Keith Cannon convicted of second-degree murder in 2013
The murder convictions for two men who were found guilty in an Apopka killing were thrown out by a judge Friday.
Keith Cannon and Gregory Anderson were convicted of second-degree murder in the death of 34-year-old Terrious Miles. Miles was found fatally shot in a shed on West 13th Street in April 2013. He had left an illegal card game at an Apopka house when he was robbed and killed.
Cannon was supposed to be sentenced Friday, but he smiled and nodded his head in approval after Circuit Judge Renee Roche made a rare decision called a “judgment notwithstanding verdict.”
Roche believed the jury was wrong in convicting the two in January
Gregory Anderson pumped his fists, smiling and waving to his family in court.
The family of Miles was furious.
“I have never heard in a million years that a judge can overturn what a jury says. What is the point of having a jury if she is going to overturn what they say?” asked his mother, Barbara Miles.
Anderson’s family was elated.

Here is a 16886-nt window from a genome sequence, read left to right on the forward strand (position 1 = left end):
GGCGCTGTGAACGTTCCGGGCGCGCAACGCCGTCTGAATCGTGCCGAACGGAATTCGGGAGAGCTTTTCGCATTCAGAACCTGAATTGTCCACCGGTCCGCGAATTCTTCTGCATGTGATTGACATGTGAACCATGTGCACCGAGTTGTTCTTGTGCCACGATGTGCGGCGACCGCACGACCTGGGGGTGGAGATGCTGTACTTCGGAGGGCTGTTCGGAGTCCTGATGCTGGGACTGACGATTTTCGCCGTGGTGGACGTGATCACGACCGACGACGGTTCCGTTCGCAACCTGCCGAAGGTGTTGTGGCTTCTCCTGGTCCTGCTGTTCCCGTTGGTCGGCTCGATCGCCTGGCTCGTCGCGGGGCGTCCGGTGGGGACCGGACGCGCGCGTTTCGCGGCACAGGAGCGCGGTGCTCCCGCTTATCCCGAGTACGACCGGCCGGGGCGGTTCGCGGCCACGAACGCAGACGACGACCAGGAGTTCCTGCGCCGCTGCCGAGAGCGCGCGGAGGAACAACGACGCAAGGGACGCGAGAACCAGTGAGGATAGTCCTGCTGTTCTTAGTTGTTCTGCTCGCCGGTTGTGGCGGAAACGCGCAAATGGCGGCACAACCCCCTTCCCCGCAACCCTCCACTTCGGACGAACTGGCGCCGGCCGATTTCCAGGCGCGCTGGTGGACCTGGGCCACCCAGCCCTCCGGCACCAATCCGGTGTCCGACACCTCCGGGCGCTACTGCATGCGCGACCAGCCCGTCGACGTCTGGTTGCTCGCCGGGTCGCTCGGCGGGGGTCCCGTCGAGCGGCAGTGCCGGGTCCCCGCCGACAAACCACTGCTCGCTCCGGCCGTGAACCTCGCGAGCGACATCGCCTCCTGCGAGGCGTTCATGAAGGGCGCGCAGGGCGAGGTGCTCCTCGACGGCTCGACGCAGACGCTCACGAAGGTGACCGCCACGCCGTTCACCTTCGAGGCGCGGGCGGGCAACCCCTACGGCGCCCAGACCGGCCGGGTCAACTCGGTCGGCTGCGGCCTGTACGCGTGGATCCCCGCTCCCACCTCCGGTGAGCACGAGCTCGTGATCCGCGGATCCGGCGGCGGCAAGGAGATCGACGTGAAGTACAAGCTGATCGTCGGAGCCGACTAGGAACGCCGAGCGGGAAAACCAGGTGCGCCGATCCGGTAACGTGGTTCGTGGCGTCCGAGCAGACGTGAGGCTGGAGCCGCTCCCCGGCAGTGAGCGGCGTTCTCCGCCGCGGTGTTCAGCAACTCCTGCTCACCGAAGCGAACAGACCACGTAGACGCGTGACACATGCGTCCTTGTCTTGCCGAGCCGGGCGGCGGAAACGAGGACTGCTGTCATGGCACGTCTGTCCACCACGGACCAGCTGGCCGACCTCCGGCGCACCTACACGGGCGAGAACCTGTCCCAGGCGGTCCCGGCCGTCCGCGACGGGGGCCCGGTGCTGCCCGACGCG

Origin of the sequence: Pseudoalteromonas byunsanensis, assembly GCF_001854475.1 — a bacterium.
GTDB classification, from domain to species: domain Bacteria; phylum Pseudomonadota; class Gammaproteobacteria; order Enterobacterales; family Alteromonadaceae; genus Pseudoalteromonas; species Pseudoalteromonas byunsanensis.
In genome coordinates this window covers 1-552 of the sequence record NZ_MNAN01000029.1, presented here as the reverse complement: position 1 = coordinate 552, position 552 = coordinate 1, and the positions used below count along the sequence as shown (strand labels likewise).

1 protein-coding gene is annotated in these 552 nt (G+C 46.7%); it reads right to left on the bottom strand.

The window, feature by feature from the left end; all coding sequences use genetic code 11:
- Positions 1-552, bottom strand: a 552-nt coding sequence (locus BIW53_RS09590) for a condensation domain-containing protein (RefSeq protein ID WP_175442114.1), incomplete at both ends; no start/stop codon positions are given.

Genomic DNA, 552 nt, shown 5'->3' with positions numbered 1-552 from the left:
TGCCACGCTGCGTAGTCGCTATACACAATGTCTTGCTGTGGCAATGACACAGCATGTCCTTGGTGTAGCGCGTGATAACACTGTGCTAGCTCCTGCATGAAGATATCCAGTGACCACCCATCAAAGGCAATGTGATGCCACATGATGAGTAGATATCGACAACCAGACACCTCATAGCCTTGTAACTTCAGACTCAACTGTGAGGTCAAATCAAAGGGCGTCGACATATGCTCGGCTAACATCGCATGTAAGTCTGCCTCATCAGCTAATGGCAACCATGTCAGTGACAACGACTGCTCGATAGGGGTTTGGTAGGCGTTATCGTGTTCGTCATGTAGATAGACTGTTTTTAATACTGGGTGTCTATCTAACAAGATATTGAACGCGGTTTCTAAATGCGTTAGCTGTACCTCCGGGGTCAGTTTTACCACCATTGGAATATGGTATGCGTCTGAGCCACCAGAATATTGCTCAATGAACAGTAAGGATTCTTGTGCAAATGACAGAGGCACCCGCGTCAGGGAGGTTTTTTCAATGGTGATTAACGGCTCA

“I just hope they find the real killer. Gregory Anderson is not him, and I just hope they find the real killer,” said Anderson’s sister-in-law Shaw Math.
“I always knew this day would come because like I always said, he didn’t do nothing,” said Anderson’s uncle, Ray Anderson.
The state argued that DNA evidence put Anderson at the scene, and phones believed to belong to Cannon and Anderson were communicating the night of the killing.
“In this case, we have a different set of facts and a different set of evidence supporting the convictions of Cannon and Anderson,” said prosecutor Mark Interlicchio.
But attorneys for Anderson and Cannon argued there was no defendant DNA on the victim, the murder weapon was never found and simply being at the murder scene is not proof of a plan or a murder.
“The state has to establish that the DNA was placed there at the time that the shooting took place,” said Anderson’s attorney Chris Smith.
The judge agreed with the defense and reversed the jury’s verdict.
“It does not matter what this court thinks about the law. It has no other option other than to apply the law, and the court is otherwise persuaded that this decision must be made,” said Roche.
“She wasn’t paying attention to us,” said Barbara Miles. “We’re just another number, just another case. Black on black killing crime, and it angers me very much because I am a taxpayer.”
Anderson will remain behind bars, charged with an unrelated home invasion that is scheduled for pretrial this month.
Cannon, who has been behind bars for 18 months, will likely be released from the Orange County Jail on Friday.
The state is appealing the judge’s ruling to the Fifth Distric